US & Canada

'No electronic link' to Toyota acceleration complaints

Brand new Toyota trucks are displayed on the sales lot at Toyota Marin on January 26, 2011
Image caption US officials said mechanical flaws fixed in previous recalls were behind unintended acceleration issues

A US investigation into Toyota safety problems has found no electronic flaws to explain complaints about unintended acceleration.

The 10-month probe, ordered by the US Congress, followed recalls of millions of Toyota vehicles in 2009 and 2010.

Part of the investigation, published in August, suggested driver error might have played a part in many incidents.

Toyota, the world's biggest carmaker, reported a 39% drop in quarterly profits on Tuesday.

The company recalled more than 12 million vehicles globally in 2009 and 2010 for various problems including faulty floor mats, sticky accelerator pedals, braking software glitches and steering malfunctions.

Questions had been raised over whether software-driven throttles had played a role in unintended acceleration complaints.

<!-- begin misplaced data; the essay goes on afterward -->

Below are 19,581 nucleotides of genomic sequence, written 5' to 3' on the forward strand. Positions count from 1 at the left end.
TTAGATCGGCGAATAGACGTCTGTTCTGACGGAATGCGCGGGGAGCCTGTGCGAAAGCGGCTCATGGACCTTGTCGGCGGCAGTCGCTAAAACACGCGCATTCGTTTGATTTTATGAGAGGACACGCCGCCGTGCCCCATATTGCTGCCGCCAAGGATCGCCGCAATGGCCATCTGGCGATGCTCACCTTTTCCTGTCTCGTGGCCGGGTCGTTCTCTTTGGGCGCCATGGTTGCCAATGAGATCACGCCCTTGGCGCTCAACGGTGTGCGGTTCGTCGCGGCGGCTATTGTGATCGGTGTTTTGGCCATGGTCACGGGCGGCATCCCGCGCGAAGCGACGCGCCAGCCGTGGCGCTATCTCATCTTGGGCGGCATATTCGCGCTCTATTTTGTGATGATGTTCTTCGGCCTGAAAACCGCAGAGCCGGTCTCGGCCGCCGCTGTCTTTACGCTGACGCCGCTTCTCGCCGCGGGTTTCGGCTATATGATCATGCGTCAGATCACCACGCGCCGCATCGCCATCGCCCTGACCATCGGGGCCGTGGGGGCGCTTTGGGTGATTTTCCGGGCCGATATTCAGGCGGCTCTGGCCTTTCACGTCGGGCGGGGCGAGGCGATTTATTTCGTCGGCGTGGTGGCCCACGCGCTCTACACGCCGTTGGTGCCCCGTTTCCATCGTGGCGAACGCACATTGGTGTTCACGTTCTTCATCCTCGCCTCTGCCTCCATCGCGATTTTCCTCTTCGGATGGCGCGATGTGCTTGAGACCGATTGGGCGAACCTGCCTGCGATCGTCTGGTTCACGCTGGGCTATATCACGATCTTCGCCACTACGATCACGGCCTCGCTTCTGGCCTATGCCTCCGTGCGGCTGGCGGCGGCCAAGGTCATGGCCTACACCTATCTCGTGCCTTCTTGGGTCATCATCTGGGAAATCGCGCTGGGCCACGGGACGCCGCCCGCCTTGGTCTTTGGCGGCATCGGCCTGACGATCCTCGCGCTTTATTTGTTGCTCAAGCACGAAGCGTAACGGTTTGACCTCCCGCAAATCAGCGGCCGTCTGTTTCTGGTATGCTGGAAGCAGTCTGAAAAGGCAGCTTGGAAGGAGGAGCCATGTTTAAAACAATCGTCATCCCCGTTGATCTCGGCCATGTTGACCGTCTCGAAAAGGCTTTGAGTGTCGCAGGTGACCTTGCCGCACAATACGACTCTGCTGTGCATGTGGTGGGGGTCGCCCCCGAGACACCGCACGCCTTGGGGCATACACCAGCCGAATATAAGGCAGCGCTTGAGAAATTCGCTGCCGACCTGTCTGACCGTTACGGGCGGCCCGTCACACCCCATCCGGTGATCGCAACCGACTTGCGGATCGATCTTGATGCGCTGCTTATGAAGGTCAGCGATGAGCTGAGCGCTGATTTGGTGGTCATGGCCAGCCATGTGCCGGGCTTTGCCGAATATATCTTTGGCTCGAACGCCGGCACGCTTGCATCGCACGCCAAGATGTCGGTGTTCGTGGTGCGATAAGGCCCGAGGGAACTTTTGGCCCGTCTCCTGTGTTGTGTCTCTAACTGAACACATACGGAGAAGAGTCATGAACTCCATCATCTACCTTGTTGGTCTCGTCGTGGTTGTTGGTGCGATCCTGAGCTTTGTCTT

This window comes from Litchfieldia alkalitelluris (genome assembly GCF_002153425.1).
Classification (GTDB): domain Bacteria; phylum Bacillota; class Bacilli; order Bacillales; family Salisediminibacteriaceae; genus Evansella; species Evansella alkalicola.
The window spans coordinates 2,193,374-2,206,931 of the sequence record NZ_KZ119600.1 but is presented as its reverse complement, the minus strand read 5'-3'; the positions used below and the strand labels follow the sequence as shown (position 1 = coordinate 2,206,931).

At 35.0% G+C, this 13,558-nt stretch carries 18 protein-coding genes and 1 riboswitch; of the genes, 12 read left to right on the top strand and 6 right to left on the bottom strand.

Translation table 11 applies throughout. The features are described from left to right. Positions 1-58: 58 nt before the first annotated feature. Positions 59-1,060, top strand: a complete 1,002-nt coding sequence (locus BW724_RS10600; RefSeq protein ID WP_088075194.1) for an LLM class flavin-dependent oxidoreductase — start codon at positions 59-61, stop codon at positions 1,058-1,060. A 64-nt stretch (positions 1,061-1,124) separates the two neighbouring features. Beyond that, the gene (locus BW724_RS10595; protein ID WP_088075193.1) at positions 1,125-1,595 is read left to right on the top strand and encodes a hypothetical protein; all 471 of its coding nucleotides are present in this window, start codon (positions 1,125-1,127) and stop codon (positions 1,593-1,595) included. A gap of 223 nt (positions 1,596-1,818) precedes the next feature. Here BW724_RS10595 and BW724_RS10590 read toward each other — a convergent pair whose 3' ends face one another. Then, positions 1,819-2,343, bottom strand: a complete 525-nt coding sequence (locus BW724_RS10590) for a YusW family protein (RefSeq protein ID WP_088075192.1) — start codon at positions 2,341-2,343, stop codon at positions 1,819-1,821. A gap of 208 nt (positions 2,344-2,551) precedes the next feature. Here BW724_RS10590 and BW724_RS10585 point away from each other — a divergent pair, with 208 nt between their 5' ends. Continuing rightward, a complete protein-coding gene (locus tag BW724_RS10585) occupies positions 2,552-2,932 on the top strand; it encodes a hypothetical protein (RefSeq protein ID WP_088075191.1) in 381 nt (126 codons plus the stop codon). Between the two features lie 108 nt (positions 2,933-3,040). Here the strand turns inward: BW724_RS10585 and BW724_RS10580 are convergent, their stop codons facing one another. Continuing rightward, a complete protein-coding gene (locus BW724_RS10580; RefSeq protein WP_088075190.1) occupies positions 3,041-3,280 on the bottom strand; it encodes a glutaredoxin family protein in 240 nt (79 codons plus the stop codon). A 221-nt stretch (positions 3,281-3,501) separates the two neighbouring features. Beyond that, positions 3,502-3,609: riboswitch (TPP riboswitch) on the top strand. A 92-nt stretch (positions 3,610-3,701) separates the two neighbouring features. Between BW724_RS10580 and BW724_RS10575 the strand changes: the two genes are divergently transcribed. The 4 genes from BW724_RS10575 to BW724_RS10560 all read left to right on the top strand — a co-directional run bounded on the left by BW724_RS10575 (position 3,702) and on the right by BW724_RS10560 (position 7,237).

But US Transportation Secretary Ray LaHood said in a statement on Tuesday: "There is no electronic-based cause for unintended high-speed acceleration in Toyotas."

Mechanical flaws that were fixed in previous recalls appeared to be behind the problems with unintended acceleration, US officials said.

"We feel that Toyota vehicles are safe to drive," Mr LaHood stated.

'Rigorous examination'

Mr LaHood said the US transportation department had been assisted by engineers from US space agency Nasa in its investigation into the recalls.

Nasa "rigorously examined" nine Toyotas driven by consumers who complained of unintended acceleration and reviewed 280,000 lines of software code to look for flaws that could have caused the acceleration, Mr LaHood said.

Engineers also used electro-magnetic radiation to test whether they could force the cars' electronics to speed the vehicles up.

Despite the investigation's findings, Mr LaHood said the National Highway Traffic Safety Administration was considering new regulations to improve safety.

The new measures could require brake override systems, standardising keyless ignitions and requiring event data recorders, known as black boxes, to be fitted on all new vehicles.

Officials said they would also continue to carry out research on electronic control systems and a review of the placement of accelerator and brake pedals.

Toyota paid the US government a reported $48.8m (£30.3m) in fines over the handling of the recalls.

Sales of Toyota vehicles continue to rise in Asia, Africa and South America.

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